It’s cowboy style, and it can be adventurous…
Image courtesy arizonametalart.com
If you’re camping, or just find yourself without your coffee-making apparatus of choice, you might wonder how you’re supposed to get started in the morning. Maybe there’s no electrical outlet for your Keurig, your decade-old drip coffee maker just breathed its last, you’ve dropped and shattered your fourth French press, or you’ve run out of filters for your trusty pour-over. Despair not (really; cut that out). Learn how to make Cowboy Coffee and you’ll never have to do without your morning java again. Here, sans cowboy puns and horsing around (well, aside from that bit) is our guide to making cowboy coffee.
Start, as always, with your beans. I’m going to suggest going with a light or medium roast, since they will be a bit more forgiving if you err on the side of over-extraction (a dark roast can be pushing your luck). The other key, as with any other brewing method, is the grind. A coarse grind like you’d use for espresso (try our Ground Coffee Packs, which won’t take up too much room in your backpack) is preferable for optimal extraction; more on that in a bit.
Next, figure out your pot. If you’re camping, you’ll want something that’s compact (the less space it takes up in your kit, the better), serves multiple purposes, and is suited to your heat source. If you’re cooking over a portable gas range, nearly anything will do, but if you’re cooking over a campfire, you’ll want to make sure your pot can handle an open flame. Your nearby camping store (or one with an online presence, like REI, Campmor, or Eastern Mountain Sports) will have plenty of options.
Now, measure out your coffee and water. If you want to get fancy, you could measure out 1.5 to 2 grams of coffee per ounce of water.* Since we’re roughing it, however, let’s throw caution to the wind. Use two heaping teaspoons of coarse ground coffee per eight ounces of water (if you have a coffee scoop, that’s two tablespoons). Next, bring your water to a near boil. Remove from the flame, add the coffee grounds, stir, and cover.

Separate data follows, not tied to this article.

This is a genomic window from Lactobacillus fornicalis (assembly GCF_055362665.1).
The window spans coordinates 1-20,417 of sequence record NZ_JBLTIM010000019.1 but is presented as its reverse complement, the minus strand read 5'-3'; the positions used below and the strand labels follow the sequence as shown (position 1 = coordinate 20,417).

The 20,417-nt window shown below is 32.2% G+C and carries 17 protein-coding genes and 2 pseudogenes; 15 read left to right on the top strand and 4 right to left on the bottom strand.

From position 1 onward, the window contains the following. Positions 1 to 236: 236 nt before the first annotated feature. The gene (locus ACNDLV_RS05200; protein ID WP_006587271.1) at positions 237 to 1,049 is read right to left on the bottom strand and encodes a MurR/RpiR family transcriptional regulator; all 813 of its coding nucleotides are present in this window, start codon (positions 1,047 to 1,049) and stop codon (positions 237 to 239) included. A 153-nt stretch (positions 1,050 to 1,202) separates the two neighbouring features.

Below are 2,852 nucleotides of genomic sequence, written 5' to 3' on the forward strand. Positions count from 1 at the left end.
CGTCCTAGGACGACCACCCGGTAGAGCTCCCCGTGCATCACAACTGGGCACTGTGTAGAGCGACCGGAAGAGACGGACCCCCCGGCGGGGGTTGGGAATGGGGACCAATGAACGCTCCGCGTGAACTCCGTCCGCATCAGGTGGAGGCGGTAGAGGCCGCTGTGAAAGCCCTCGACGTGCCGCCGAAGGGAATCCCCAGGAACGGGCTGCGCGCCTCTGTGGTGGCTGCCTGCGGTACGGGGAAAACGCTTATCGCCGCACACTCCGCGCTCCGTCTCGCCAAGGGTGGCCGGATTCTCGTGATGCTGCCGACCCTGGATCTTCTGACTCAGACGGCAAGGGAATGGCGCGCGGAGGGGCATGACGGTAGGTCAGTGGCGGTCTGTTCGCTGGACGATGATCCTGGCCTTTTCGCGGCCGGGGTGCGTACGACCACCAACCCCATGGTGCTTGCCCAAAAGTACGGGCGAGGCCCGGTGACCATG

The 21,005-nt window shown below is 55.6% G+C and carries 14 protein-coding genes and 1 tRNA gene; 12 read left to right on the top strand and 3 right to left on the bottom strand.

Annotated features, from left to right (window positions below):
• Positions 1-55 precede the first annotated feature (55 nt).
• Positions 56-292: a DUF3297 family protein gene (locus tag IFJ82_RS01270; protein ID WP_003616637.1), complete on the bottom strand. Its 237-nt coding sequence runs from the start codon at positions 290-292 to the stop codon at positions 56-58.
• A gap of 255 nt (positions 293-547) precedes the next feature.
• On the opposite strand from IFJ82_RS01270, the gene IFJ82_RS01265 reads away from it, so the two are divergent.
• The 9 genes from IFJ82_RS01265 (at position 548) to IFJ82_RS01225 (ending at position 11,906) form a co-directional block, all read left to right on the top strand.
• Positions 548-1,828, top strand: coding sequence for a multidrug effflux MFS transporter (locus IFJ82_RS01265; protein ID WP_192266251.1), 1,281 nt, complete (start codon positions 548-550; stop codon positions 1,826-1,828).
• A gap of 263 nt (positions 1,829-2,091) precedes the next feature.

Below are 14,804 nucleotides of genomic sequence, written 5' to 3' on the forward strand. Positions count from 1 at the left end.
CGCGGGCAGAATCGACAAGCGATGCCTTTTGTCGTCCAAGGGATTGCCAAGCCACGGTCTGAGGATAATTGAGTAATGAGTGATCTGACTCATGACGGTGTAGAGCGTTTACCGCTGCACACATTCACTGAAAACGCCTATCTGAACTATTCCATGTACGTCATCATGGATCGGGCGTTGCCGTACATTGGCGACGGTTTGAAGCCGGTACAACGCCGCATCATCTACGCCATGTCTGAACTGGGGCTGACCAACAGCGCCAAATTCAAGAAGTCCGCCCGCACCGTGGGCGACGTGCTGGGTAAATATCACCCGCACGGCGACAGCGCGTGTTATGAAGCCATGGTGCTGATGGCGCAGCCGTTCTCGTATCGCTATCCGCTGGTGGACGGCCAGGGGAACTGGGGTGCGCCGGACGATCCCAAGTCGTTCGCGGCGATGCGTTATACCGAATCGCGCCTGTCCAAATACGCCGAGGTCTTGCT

You can, if you’d like, stir every minute or so ’til the grounds start to settle. Many recipes call for bringing the whole mess — water and grounds — to a boil, but that’s abusing perfectly good coffee; it’ll be overextracted, burnt, and bitter. Some recipes also call for the use of clean, crushed eggshells (one eggshell per pint of coffee) to help the grounds settle; others will suggest throwing a handful of cold water in to stop the brewing process and settle the grounds. In practice, neither one makes much difference. You’re going to have grounds in your coffee.** Bear in mind also that the grounds will still be steeping in the water, so leave plenty of room for cream (if you’re using it) if you decide to go back for seconds.
*Just borrow measuring spoons from a passing elk. Not bears, though. Bears are cranky, and they’re terrible at the metric system.
**A small, fine wire mesh strainer will help in keeping stray grounds out of your cup if you have your limits when it comes to roughing it.